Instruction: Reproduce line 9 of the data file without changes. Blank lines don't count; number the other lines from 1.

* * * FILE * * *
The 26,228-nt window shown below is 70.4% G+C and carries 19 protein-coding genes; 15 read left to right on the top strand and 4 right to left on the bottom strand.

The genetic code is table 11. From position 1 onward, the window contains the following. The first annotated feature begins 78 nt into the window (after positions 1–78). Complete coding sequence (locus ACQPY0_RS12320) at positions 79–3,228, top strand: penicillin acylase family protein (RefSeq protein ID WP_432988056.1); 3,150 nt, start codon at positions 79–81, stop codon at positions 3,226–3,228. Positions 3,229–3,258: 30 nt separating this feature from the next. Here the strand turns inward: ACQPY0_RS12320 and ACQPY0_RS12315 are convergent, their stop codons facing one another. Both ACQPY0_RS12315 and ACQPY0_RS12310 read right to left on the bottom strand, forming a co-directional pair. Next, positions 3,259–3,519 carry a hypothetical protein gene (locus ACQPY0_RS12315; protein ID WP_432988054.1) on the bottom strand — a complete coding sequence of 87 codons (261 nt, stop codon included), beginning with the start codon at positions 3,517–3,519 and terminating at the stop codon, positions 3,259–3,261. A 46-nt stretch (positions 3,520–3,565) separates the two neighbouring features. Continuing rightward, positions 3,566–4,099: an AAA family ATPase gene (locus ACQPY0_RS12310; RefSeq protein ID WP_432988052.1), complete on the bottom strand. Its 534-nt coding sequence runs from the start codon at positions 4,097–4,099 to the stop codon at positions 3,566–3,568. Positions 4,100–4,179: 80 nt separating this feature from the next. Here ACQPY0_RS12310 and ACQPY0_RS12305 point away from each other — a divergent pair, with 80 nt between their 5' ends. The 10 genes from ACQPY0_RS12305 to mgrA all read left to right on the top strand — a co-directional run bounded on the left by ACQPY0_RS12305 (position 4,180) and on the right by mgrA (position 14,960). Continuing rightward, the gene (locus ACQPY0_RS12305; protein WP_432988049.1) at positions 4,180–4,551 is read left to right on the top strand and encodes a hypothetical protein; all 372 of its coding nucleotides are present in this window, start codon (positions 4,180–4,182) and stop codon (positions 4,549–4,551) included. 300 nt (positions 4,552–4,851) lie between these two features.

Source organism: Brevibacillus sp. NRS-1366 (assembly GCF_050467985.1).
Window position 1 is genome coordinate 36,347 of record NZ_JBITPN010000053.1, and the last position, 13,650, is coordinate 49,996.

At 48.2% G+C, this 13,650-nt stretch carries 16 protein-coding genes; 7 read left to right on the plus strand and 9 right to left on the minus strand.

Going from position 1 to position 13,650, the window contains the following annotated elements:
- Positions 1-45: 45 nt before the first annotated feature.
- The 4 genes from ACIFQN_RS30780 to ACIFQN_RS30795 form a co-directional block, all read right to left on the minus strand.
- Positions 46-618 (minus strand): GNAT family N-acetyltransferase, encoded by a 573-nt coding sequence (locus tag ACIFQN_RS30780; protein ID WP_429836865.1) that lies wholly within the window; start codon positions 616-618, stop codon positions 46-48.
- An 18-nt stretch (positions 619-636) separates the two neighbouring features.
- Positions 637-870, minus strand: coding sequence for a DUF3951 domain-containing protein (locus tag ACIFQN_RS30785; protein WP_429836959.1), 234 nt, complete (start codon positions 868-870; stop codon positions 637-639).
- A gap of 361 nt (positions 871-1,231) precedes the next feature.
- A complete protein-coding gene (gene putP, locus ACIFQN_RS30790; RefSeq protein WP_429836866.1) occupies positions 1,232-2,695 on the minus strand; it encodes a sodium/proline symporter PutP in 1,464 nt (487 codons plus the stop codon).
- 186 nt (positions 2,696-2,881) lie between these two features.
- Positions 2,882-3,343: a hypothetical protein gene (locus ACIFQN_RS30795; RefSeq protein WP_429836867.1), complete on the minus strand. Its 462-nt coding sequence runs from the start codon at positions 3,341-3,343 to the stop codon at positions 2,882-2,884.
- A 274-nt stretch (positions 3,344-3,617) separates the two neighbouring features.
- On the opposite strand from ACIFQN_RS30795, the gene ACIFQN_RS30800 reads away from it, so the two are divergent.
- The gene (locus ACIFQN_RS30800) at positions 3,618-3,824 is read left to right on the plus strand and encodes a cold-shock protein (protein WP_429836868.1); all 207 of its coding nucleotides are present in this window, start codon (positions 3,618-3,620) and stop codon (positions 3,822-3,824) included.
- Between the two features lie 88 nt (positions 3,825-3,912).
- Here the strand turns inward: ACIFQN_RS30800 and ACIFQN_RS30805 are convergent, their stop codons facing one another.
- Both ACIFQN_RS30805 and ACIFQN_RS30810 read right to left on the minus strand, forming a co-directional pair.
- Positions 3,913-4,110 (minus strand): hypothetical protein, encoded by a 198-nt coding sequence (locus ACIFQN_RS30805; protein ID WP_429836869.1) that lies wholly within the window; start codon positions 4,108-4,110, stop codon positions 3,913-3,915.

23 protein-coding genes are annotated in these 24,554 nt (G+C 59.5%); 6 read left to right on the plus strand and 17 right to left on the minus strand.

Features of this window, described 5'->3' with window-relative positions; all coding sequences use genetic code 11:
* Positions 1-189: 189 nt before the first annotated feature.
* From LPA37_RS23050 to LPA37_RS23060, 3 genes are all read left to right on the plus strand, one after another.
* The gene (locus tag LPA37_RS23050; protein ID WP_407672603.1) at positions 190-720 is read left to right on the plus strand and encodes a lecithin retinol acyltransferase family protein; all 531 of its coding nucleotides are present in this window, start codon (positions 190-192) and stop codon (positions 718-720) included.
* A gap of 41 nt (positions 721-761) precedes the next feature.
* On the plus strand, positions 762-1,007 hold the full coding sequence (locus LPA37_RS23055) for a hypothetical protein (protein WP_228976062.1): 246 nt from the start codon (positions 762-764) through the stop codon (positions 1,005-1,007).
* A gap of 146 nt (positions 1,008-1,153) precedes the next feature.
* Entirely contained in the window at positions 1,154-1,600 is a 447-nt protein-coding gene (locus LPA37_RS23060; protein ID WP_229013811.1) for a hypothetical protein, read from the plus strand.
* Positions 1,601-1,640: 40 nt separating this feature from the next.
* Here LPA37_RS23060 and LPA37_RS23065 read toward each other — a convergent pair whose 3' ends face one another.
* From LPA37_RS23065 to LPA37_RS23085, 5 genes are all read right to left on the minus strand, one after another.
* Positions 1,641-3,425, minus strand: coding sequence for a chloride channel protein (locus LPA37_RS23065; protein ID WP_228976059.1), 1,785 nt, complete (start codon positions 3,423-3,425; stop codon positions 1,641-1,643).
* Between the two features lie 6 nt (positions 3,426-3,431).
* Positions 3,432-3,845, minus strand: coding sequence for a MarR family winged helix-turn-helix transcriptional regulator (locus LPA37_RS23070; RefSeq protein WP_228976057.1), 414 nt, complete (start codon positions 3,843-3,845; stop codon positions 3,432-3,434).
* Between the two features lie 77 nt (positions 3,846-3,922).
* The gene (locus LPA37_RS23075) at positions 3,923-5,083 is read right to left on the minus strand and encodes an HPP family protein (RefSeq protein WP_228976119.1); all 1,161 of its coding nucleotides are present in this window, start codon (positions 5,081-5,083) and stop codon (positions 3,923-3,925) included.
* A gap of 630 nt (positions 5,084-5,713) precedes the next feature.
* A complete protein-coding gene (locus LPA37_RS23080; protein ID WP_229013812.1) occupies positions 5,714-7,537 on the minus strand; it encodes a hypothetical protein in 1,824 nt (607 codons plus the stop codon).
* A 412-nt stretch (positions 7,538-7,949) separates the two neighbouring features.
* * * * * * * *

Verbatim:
- Positions 46-618 (minus strand): GNAT family N-acetyltransferase, encoded by a 573-nt coding sequence (locus tag ACIFQN_RS30780; protein ID WP_429836865.1) that lies wholly within the window; start codon positions 616-618, stop codon positions 46-48.